Alas, Wang’s arena can never be exposed to the sunlight. Once a shady circle’s words and deeds are before the public eye, it’s doomed to collapse. The reason is simple: There is too much entanglement of rights and interests. To protect themselves from public scrutiny, the involved parties would never admit their close relations with the self-proclaimed master, lest they face the uproar of public opinion.

Since Wang's arrest, the authorities remain unclear about his involvement in the murder case. Some suspect a powerful elder in his circle may have tried to eliminate both Wang and his disciple; others wonder if an even more powerful political strongman outside his circle may have wanted to crack down on the power hiding behind Wang. What's certain is that the web of influence that gave Wang Lin his power has unraveled forever.

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European Debt? The First Question For Merkel's Successor

Across southern Europe, all eyes are on the German elections, as they hope a change of government might bring about reforms to the EU Stability Pact.

Angela Merkel at a campaign event of CDU party, Stralsund, Sep 2021

Tobias Kaiser, Virginia Kirst, Martina Meister


BERLIN — Finance Minister Olaf Scholz (SPD) is the front-runner, according to recent polls, to become Germany's next chancellor. Little wonder then that he's attracting attention not just within the country, but from neighbors across Europe who are watching and listening to his every word.

That was certainly the case this past weekend in Brdo, Slovenia, where the minister met with his European counterparts. And of particular interest for those in attendance is where Scholz stands on the issue of debt-rule reform for the eurozone, a subject that is expected to be hotly debated among EU members in the coming months.

France, which holds its own elections early next year, has already made its position clear. "When it comes to the Stability and Growth Pact, we need new rules," said Bruno Le Maire, France's minister of the economy and finance, at the meeting in Slovenia. "We need simpler rules that take the economic reality into account. That is what France will be arguing for in the coming weeks."

The economic reality for eurozone countries is an average national debt of 100% of GDP. Only Luxemburg is currently meeting the two central requirements of the Maastricht Treaty: That national debt must be less than 60% of GDP and the deficit should be no more than 3%. For the moment, these rules have been set aside due to the coronavirus crisis, but next year national leaders must decide how to go forward and whether the rules should be reinstated in 2023.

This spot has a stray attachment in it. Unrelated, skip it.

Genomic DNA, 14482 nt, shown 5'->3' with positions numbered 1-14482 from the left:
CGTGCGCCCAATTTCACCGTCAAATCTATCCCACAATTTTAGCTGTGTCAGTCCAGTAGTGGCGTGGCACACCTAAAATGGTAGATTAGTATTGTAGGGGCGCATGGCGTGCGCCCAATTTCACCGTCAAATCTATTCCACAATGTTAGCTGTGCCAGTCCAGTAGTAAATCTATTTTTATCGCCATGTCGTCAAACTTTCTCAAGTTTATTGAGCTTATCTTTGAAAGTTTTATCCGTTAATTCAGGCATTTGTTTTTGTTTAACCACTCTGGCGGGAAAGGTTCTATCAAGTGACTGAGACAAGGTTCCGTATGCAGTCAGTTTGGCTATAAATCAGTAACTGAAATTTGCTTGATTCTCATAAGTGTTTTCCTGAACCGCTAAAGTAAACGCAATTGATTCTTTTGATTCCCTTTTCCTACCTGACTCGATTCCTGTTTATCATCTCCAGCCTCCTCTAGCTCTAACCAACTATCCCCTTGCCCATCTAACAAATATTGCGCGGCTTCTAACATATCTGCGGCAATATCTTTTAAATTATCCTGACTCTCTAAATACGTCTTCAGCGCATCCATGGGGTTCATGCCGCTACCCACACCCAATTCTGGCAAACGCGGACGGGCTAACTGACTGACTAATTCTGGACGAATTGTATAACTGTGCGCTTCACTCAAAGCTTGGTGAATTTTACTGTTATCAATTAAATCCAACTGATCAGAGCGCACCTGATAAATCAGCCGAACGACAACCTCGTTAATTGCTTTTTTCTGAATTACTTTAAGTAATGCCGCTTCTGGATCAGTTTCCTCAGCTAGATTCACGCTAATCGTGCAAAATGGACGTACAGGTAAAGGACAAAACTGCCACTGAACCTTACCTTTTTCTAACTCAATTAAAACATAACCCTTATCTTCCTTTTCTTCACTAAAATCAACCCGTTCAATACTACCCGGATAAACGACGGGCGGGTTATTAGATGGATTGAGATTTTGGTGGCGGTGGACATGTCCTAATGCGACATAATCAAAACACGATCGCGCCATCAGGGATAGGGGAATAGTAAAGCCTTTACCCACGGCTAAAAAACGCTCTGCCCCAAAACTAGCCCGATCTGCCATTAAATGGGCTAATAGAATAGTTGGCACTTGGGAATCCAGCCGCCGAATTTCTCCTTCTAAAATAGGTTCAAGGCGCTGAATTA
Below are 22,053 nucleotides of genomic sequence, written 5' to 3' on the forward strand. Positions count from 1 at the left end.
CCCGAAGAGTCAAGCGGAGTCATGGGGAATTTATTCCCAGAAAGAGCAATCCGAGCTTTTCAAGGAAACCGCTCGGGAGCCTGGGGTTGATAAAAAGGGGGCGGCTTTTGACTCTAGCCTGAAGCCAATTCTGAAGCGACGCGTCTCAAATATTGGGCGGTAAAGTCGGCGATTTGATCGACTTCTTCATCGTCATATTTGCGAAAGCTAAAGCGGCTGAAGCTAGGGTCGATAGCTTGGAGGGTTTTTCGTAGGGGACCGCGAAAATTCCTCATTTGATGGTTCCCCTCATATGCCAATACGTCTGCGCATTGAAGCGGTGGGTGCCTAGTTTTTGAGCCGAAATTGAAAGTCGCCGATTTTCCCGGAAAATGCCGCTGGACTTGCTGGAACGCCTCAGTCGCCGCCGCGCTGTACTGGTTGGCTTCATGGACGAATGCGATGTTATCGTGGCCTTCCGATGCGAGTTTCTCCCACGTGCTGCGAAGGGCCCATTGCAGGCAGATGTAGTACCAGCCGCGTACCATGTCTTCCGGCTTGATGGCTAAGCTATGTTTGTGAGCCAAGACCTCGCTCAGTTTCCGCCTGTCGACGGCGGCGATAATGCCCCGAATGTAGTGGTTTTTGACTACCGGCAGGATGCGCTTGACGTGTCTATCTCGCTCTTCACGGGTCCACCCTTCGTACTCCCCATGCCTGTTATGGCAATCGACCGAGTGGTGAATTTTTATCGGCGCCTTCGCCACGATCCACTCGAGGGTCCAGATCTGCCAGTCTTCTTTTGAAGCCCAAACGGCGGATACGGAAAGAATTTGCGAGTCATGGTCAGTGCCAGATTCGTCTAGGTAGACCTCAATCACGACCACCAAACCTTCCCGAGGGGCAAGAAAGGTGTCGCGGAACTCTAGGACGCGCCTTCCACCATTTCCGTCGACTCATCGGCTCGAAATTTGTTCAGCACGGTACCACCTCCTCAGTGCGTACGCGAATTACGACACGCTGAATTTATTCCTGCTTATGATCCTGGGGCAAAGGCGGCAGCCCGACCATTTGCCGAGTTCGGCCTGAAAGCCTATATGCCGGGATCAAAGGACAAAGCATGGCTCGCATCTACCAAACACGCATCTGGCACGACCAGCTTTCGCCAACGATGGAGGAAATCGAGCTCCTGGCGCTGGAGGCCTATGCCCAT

Europe's north-south divide lives on

The debate looks set to be intense. Fiscally conservative countries, above all Austria and the Netherlands, are against relaxing the rules as they recently made very clear in a joint position paper on the subject. In contrast, southern European countries that are dealing with high levels of national debt believe that now is the moment to relax the rules.

Those governments are calling for countries to be given more freedom over their levels of national debt so that the economy, which is recovering remarkably quickly thanks to coronavirus spending and the European Central Bank's relaxation of its fiscal policy, can continue to grow.

Despite its clear stance on the issue, Paris hasn't yet gone on the offensive.

The rules must be "adapted to fit the new reality," said Spanish Finance Minister Nadia Calviño in Brdo. She says the eurozone needs "new rules that work." Her Belgian counterpart agreed. The national debts in both countries currently stand at over 100% of GDP. The same is true of France, Italy, Portugal, Greece and Cyprus.